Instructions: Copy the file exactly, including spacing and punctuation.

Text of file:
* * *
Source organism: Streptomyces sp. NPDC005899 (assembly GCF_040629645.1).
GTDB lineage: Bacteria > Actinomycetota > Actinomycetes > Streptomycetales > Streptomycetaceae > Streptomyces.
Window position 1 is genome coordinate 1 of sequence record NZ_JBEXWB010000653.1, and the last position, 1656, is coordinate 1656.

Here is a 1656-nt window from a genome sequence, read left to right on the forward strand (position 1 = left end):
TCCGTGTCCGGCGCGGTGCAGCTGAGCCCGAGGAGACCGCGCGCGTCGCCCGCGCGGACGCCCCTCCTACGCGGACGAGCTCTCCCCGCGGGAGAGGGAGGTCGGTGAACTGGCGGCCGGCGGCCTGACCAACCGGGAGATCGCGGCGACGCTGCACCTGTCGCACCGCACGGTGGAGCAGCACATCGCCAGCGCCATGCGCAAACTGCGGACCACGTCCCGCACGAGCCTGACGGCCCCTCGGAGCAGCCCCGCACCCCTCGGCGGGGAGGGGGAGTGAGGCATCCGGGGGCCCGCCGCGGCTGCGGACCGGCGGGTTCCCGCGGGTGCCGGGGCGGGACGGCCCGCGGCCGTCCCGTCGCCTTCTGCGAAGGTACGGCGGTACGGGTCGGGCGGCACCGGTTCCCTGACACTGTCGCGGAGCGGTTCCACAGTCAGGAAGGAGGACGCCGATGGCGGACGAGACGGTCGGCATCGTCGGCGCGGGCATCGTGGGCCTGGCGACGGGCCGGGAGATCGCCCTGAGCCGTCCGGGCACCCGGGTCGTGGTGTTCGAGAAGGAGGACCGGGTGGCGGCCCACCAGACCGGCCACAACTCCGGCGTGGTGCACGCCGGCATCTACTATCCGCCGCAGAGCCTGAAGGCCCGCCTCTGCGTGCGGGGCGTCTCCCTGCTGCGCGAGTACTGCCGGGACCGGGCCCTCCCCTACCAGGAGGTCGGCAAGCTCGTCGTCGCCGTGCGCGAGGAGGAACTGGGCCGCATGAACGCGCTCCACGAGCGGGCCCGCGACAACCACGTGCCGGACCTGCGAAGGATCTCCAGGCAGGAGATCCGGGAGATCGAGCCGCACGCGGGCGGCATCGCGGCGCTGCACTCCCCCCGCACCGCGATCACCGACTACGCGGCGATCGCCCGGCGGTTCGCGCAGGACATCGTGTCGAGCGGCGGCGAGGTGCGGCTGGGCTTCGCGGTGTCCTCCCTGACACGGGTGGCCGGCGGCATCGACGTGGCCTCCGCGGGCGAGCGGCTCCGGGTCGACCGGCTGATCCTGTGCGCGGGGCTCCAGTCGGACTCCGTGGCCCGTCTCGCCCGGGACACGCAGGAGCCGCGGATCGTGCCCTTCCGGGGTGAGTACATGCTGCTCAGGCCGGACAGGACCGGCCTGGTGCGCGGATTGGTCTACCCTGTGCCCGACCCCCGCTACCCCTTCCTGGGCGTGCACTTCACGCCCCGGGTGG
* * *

Source organism: Streptomyces sp. NPDC005899 (assembly GCF_040629645.1).
GTDB lineage: Bacteria > Actinomycetota > Actinomycetes > Streptomycetales > Streptomycetaceae > Streptomyces.
Window position 1 is genome coordinate 1 of sequence record NZ_JBEXWB010000653.1, and the last position, 1656, is coordinate 1656.

Here is a 1656-nt window from a genome sequence, read left to right on the forward strand (position 1 = left end):
TCCGTGTCCGGCGCGGTGCAGCTGAGCCCGAGGAGACCGCGCGCGTCGCCCGCGCGGACGCCCCTCCTACGCGGACGAGCTCTCCCCGCGGGAGAGGGAGGTCGGTGAACTGGCGGCCGGCGGCCTGACCAACCGGGAGATCGCGGCGACGCTGCACCTGTCGCACCGCACGGTGGAGCAGCACATCGCCAGCGCCATGCGCAAACTGCGGACCACGTCCCGCACGAGCCTGACGGCCCCTCGGAGCAGCCCCGCACCCCTCGGCGGGGAGGGGGAGTGAGGCATCCGGGGGCCCGCCGCGGCTGCGGACCGGCGGGTTCCCGCGGGTGCCGGGGCGGGACGGCCCGCGGCCGTCCCGTCGCCTTCTGCGAAGGTACGGCGGTACGGGTCGGGCGGCACCGGTTCCCTGACACTGTCGCGGAGCGGTTCCACAGTCAGGAAGGAGGACGCCGATGGCGGACGAGACGGTCGGCATCGTCGGCGCGGGCATCGTGGGCCTGGCGACGGGCCGGGAGATCGCCCTGAGCCGTCCGGGCACCCGGGTCGTGGTGTTCGAGAAGGAGGACCGGGTGGCGGCCCACCAGACCGGCCACAACTCCGGCGTGGTGCACGCCGGCATCTACTATCCGCCGCAGAGCCTGAAGGCCCGCCTCTGCGTGCGGGGCGTCTCCCTGCTGCGCGAGTACTGCCGGGACCGGGCCCTCCCCTACCAGGAGGTCGGCAAGCTCGTCGTCGCCGTGCGCGAGGAGGAACTGGGCCGCATGAACGCGCTCCACGAGCGGGCCCGCGACAACCACGTGCCGGACCTGCGAAGGATCTCCAGGCAGGAGATCCGGGAGATCGAGCCGCACGCGGGCGGCATCGCGGCGCTGCACTCCCCCCGCACCGCGATCACCGACTACGCGGCGATCGCCCGGCGGTTCGCGCAGGACATCGTGTCGAGCGGCGGCGAGGTGCGGCTGGGCTTCGCGGTGTCCTCCCTGACACGGGTGGCCGGCGGCATCGACGTGGCCTCCGCGGGCGAGCGGCTCCGGGTCGACCGGCTGATCCTGTGCGCGGGGCTCCAGTCGGACTCCGTGGCCCGTCTCGCCCGGGACACGCAGGAGCCGCGGATCGTGCCCTTCCGGGGTGAGTACATGCTGCTCAGGCCGGACAGGACCGGCCTGGTGCGCGGATTGGTCTACCCTGTGCCCGACCCCCGCTACCCCTTCCTGGGCGTGCACTTCACGCCCCGGGTGG